Geneva, 18 February 2003. This morning, the first civil society plenary took place. Despite the early time, many delegates had showed up to become informed on the tasks of the planned civil society bureau. The bureau had been suggested by the Civil Society Division of the Summit Secretariat, as a mechanism to overcome the lack of transperency and chaotic coordination between the secretariat and civil society. It is intended to function as a "channel" for the flow of information between the summit secretariat and civil society as well as a counterpart to the intergovernmental bureau. By this, it would be a clear progress from the previous process, where representatives of governments and international organizations like the UN bodies publicly applauded the idea of broad civil society participation in their speeches, but the actual practice had been quite the opposite. The civil society groups, too, are themselves forced to get organized by the planned constituting of the bureau, even if it is just for proving to the governments that they have the capacity to act.

Unfortunately, the steps taken so far on the way to establishing the bureau have as intransparent as the general summit preparations. At an informal meeting with some hand-picked NGO delegates in Geneva in January, a concept for structuring the bureau had been drafted. This paper was available in a modified version today (we will put it online as soon as we get an electronic copy), that had been worked on until last night at ten o'clock - by whom, with which legitimation, invited by whom was still not clear.

To the original ten "families" into which the civil society groups had been divided (media, academia, youth, social movements, women, NGOs etc.), eleven others had been added in the new version, making a total of 21 "families". New in this draft are "families" for the different world regions, but as well think tanks or philantropic foundations. The families that were already criticised as not appropriate for the category "civil society" - parliamentarians and local authorities - are still in it. The criteria for choosing a "family" seem to befar from clear, and the extension with new "families" looks very arbitrary.

In the next few days, these "families" are asked to select the organizations or individuals ("focal points") who will represent them in the bureau and then function as "routers" for the flow of information in both directions. At a "family meeting" of the NGO community later today, many participants voiced heavy concerns over the whole process. It looked like "good friends from Geneva" had secured their influence here, was the elaborate complaint by one NGO delegate from France.

How much influence the bureau will really have in the end is still contested. Renate Bloem of the Conference of NGOs in Consultation with the UN (CONGO) tried to soften the critique. According to her, the task of the bureau will mainly be to secure influence for civil society grous in the process dimension, namely the right to speak in the official debates or to have access to enough rooms to meet among themselves. The work on content then would have to be done here or in the issue-oriented caucuses, who would be able to use the influence channels that the bureau will fight for.

Here, however, a clear imbalance between the different "families" can be stated. Some of them are identical with issue-oriented committees of the civil society coordinating group that were founded at the first PrepCom. For example, the "families" "women" or "indigenous peoples" will hadly only discuss procedural questions, but instead will use their representatives in the bureau for influencing the content. Other issue-oriented working groups, like the ones on technical aspects, human rights of privacy, are not represented as "families" and will therefore have less impact on the summit secretariat and the intergovernmental bureau.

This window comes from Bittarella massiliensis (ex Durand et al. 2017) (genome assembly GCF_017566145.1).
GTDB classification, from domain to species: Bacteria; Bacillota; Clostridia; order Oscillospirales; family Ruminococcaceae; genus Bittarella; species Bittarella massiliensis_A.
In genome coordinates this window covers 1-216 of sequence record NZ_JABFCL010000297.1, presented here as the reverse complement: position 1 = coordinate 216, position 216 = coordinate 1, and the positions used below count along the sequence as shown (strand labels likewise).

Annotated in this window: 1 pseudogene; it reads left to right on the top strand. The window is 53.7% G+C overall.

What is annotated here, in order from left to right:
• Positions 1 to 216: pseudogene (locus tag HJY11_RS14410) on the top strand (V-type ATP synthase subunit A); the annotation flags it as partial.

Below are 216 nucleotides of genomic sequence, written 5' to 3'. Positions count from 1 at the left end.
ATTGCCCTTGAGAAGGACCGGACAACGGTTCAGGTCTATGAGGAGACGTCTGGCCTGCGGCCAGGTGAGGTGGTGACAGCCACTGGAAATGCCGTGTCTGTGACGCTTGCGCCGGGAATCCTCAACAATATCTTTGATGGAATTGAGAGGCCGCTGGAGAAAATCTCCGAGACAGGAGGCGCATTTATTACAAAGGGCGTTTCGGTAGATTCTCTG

In fact, the proposal for the bureau is directly weakening the civil society subcommittee on "participation" that had been established at PrepCom1. It is too early to tell if the thematic subcommittees as well will now find it harder to get their content onto the summit agenda. But it will be tough to achieve anything without going through the "friends from Geneva" in the future. Because of time constraints and a very calming moderation, there was no chance to really adress the fundamental question: Is the construction of the bureau in the proposed form wanted at all by the majority of civil society?

A number of NGO delegates therefore felt taken by surprise. But they had to take into account that the bureau in this form can not be stopped anymore. Others were criticizing the process so far, but were happy that there will be anything getting done that formally secures influence for civil society. A lot will depend on how the work of the bureau develops from now on. Therefore, the suggestion of some delegates could make sense: The mandates of the representatives should be limited until PrepCom3, and until then an open discussion on the whole issue will have to be organized at this and the next PrepCom as well as online. The final structure then would have to be decided upon at PrepCom3 in September.

Regardless of this, the issue-oriented working groups and committees of civil society finally have to get their act together and produce real and substantive contributions and suggestions. So far, this has only been achieved by the "gender" and "youth" caucuses. The other working groups that were set up at PrepCom1 - on human rights, technology, privacy and others - so far have not published any results. Let us hope that this will be different at the end of this conference next week!


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